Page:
Itai Erdal is a lighting designer, not an actor. He explains this to the audience right away during his one-man show How to Disappear Completely—he's just a good storyteller who's had an interesting life.
Born in Israel, Erdal moved to Canada as a young man. When his mother got lung cancer, he flew back to Israel to care for her. Because he was, at the time, an aspiring filmmaker, he filmed his mother's decline, with her permission, with the ultimate goal of making a documentary. That footage forms the basis of How to Disappear Completely. Providing live voiceover translation in lieu of subtitles, he screens interviews with his mom, a good-humored woman who is pragmatic about her fate, and with his sister, who disapproves of the documentary-making enterprise. Heartbreakingly, there's footage of his stepfather shaving his mother's head, pausing to kiss it. It is a son's homage to his dead mother, and it is moving.
Alongside this personal account, Erdal interjects lighthearted tutorials about lighting design, and how different lights can be used to convey different effects. He's got a little portable lightboard onstage so he can control some of his own lighting cues; he explains to the audience what each light on stage does and why he's using it, and jokes about how much control the lighting designer has over a production.
Erdal is a likable presence, and his crash course in stage lighting is fascinating. But the two elements of the show—the personal and the technical—don't fit together particularly well, and I'd argue that they actually work to blunt the show's emotional impact.
On the one hand, Erdal the storyteller is sharing anecdotes about his family and friends and particularly his mother, and those are revealing and funny and quite moving. On the other hand, there's Erdal the stage technician, explaining how lighting can be used to manipulate an audience's perception of an actor or a story. The stagecraft element is fascinating, and Erdal ably connects with the audience when he's joking around and sharing his expertise as a lighting designer, but those elements coexist uneasily with the show's intense footage of his mother's decline and death.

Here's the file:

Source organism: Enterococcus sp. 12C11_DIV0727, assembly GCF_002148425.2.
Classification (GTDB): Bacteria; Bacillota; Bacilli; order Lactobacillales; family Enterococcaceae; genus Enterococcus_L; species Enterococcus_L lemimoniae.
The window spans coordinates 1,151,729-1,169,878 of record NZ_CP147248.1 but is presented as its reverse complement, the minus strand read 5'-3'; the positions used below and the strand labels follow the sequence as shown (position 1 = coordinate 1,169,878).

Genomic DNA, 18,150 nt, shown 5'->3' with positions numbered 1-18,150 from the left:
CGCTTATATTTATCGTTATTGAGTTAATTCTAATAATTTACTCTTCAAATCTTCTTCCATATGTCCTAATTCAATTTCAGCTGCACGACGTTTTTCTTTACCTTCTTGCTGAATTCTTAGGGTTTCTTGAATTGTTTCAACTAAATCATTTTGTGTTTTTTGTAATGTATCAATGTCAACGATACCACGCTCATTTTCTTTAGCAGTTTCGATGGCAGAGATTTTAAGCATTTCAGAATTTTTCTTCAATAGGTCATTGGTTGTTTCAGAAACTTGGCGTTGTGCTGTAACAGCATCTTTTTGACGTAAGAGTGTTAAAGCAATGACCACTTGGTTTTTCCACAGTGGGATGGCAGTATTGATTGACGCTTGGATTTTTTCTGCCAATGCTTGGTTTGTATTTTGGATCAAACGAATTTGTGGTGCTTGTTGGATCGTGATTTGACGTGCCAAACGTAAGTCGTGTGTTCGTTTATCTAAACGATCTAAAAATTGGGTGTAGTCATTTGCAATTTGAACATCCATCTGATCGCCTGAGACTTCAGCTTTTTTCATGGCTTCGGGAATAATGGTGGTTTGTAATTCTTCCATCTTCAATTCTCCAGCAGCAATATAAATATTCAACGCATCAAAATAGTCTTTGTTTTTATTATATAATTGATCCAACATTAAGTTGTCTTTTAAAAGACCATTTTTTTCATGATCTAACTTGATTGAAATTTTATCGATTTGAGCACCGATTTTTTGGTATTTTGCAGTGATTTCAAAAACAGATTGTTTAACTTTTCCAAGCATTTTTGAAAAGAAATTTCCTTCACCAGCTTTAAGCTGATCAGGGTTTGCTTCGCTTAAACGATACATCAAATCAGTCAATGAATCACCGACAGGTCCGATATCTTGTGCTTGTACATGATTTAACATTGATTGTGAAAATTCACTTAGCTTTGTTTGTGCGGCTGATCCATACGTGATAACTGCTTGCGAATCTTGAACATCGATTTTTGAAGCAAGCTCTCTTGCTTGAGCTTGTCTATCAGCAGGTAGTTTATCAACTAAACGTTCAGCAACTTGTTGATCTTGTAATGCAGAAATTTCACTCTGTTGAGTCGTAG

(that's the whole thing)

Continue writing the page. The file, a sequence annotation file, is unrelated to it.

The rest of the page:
There are plenty of ways that lighting can function as a metaphor—from the notion that lighting is outside of an actor's control to the temporary, arbitrary nature of the spotlight to the fact that everybody fades to black in the end. And while I'm ordinarily not one to argue for making metaphors more obvious, in this case I don't think it's enough that all of that is implicit.
There's a moment in How to Disappear Completely where, if you're not completely on Erdal's side, he will lose you. He lost me, and I think part of the reason he lost me was that, though I found him quite a likable presence, his digressions about stage lighting actively encourage the audience to consider how the elements of the production have been selected and manipulated. Ordinarily, this wouldn't be a problem. However, ordinarily, you're not asked to watch footage of someone's dead mother.
If Erdal wants to tell a story about his mother's death, fine, but he needs to make sure all of the show's elements serve that purpose. If he wants to tell a story about how he is telling the story of his dead mother, that's fine too, but he needs to make that intention more clear. Without that clarity of intention, the whole show runs the risk of seeming exploitative and self-serving. I'm in the critical minority on this one—I've heard nothing but raves—but I came away frustrated with the show's unrealized potential.
See for yourself tonight or tomorrow night at Imago.
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